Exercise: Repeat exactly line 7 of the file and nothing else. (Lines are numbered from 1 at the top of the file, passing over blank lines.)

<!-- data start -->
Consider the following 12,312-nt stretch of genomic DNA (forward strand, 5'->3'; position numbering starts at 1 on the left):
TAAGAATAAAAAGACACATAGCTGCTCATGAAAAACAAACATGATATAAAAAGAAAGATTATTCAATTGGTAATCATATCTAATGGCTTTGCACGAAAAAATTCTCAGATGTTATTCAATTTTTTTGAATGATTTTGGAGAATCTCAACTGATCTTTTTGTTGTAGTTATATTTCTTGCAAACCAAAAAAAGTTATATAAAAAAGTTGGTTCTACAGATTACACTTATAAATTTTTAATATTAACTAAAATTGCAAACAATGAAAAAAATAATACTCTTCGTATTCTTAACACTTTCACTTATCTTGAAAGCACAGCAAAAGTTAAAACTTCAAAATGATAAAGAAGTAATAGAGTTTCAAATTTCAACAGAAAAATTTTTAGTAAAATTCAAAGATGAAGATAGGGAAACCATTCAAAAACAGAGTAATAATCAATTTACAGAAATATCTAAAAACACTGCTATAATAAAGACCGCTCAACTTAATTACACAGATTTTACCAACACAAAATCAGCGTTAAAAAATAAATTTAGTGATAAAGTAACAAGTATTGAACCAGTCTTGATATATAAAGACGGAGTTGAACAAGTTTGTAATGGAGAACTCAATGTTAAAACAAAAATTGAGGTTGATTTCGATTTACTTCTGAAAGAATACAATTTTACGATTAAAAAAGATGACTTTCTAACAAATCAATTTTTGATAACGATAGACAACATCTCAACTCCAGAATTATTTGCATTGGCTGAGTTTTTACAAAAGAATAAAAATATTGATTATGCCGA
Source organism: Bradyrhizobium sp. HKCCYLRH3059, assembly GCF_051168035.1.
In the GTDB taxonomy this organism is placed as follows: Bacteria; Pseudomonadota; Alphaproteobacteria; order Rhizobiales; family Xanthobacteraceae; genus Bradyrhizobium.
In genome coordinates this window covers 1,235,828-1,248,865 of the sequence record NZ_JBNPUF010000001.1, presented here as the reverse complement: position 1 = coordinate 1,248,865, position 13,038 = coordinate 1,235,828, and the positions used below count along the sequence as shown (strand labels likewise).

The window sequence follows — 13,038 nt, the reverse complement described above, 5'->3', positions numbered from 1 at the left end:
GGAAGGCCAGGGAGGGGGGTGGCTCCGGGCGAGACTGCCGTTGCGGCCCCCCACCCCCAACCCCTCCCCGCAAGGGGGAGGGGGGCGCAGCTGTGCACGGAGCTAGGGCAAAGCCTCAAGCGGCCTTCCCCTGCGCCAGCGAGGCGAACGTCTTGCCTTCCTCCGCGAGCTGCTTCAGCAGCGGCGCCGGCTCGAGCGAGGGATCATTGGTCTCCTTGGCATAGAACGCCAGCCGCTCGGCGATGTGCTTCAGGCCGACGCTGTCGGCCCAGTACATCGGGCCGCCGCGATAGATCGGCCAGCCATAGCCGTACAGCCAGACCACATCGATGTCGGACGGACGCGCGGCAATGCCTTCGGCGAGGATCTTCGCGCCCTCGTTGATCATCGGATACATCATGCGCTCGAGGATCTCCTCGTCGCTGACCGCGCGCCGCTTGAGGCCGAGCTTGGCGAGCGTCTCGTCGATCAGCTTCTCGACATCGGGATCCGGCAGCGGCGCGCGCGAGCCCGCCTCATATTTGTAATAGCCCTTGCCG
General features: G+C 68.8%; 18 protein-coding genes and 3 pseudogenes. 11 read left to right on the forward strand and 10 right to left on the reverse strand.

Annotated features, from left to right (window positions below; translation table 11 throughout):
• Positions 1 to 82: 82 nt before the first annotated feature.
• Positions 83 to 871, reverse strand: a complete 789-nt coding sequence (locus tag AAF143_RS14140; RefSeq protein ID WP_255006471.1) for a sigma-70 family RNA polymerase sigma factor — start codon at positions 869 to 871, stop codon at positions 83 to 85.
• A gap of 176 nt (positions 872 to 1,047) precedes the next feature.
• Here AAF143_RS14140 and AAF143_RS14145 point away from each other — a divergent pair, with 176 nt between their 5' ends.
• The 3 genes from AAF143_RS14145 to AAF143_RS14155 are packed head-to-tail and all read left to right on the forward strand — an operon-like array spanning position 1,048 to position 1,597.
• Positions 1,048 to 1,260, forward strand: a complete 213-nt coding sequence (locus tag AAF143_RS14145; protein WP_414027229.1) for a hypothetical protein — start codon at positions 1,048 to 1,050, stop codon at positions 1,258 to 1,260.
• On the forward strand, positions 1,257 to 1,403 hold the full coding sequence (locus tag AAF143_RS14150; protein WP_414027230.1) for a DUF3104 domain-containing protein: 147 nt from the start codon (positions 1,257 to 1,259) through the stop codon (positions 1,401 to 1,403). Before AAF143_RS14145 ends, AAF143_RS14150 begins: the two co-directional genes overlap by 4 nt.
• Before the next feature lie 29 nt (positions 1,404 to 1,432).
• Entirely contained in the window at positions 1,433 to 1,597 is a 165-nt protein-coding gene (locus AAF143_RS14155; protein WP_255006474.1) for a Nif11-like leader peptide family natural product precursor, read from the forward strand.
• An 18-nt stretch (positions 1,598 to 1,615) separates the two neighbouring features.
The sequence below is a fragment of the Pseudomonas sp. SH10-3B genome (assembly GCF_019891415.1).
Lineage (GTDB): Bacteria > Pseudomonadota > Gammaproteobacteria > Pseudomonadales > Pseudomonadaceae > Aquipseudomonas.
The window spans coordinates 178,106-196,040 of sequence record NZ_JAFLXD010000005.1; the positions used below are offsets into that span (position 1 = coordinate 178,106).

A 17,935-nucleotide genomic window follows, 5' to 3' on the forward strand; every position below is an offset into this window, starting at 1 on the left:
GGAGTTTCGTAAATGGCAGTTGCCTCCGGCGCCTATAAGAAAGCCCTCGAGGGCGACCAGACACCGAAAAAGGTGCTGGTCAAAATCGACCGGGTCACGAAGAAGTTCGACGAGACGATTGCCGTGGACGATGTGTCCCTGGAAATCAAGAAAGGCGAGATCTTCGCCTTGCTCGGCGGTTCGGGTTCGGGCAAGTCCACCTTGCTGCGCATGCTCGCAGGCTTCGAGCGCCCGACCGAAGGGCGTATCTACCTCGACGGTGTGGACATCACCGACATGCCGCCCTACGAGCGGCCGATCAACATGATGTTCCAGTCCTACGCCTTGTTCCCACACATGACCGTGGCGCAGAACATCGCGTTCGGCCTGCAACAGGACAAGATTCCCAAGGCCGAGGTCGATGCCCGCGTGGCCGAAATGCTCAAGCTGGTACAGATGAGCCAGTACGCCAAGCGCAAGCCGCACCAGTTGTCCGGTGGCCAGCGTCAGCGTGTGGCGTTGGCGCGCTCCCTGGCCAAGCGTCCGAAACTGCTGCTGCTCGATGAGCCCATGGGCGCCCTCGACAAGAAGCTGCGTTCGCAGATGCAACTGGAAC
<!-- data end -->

GGAAGGCCAGGGAGGGGGGTGGCTCCGGGCGAGACTGCCGTTGCGGCCCCCCACCCCCAACCCCTCCCCGCAAGGGGGAGGGGGGCGCAGCTGTGCACGGAGCTAGGGCAAAGCCTCAAGCGGCCTTCCCCTGCGCCAGCGAGGCGAACGTCTTGCCTTCCTCCGCGAGCTGCTTCAGCAGCGGCGCCGGCTCGAGCGAGGGATCATTGGTCTCCTTGGCATAGAACGCCAGCCGCTCGGCGATGTGCTTCAGGCCGACGCTGTCGGCCCAGTACATCGGGCCGCCGCGATAGATCGGCCAGCCATAGCCGTACAGCCAGACCACATCGATGTCGGACGGACGCGCGGCAATGCCTTCGGCGAGGATCTTCGCGCCCTCGTTGATCATCGGATACATCATGCGCTCGAGGATCTCCTCGTCGCTGACCGCGCGCCGCTTGAGGCCGAGCTTGGCGAGCGTCTCGTCGATCAGCTTCTCGACATCGGGATCCGGCAGCGGCGCGCGCGAGCCCGCCTCATATTTGTAATAGCCCTTGCCG